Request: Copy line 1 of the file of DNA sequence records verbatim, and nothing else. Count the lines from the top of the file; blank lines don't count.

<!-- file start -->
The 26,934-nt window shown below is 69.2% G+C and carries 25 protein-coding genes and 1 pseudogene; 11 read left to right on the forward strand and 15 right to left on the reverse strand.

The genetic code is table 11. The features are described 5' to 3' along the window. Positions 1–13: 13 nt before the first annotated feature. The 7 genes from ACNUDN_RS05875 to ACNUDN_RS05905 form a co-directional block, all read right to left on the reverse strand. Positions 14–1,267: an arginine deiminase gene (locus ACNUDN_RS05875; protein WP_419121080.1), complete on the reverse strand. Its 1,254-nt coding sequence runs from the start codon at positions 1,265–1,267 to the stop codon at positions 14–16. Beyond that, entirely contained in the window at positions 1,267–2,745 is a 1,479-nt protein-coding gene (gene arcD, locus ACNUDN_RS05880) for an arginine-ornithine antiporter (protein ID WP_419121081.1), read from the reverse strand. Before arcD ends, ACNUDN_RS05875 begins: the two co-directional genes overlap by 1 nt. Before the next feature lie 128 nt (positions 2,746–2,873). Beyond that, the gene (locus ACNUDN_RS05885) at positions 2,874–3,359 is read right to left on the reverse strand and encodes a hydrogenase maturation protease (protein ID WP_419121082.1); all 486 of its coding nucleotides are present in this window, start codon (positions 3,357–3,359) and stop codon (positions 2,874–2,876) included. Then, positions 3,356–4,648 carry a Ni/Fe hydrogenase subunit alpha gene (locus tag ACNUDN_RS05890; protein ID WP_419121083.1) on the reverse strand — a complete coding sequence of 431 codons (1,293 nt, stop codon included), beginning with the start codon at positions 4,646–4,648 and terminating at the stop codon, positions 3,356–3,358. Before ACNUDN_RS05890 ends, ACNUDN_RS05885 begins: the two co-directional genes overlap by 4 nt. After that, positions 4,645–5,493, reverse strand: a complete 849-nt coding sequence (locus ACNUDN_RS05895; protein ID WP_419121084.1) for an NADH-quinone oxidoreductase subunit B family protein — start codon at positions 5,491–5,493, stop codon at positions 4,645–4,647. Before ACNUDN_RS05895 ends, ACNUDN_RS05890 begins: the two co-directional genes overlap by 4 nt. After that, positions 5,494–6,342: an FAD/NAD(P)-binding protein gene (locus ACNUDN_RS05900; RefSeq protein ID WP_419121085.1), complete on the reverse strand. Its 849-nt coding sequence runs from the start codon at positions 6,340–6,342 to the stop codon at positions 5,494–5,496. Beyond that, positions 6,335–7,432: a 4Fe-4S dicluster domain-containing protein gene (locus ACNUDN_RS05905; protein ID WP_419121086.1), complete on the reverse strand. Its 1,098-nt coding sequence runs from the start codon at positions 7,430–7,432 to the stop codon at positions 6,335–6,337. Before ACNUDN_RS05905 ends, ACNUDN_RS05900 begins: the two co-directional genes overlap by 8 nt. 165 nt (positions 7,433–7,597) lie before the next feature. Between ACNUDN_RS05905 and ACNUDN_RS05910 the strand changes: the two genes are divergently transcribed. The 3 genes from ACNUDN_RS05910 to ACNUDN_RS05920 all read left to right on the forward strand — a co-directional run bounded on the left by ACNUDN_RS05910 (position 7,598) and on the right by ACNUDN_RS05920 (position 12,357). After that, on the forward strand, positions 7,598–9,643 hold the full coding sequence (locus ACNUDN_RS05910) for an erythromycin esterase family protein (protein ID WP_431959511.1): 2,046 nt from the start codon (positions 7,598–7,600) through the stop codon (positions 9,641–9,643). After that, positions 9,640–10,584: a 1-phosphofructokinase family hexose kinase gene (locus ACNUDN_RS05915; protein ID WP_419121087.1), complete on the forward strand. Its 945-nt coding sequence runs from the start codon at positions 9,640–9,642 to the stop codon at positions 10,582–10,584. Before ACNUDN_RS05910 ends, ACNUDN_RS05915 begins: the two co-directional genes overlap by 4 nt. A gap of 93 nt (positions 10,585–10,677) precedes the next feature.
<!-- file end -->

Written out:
The 26,934-nt window shown below is 69.2% G+C and carries 25 protein-coding genes and 1 pseudogene; 11 read left to right on the forward strand and 15 right to left on the reverse strand.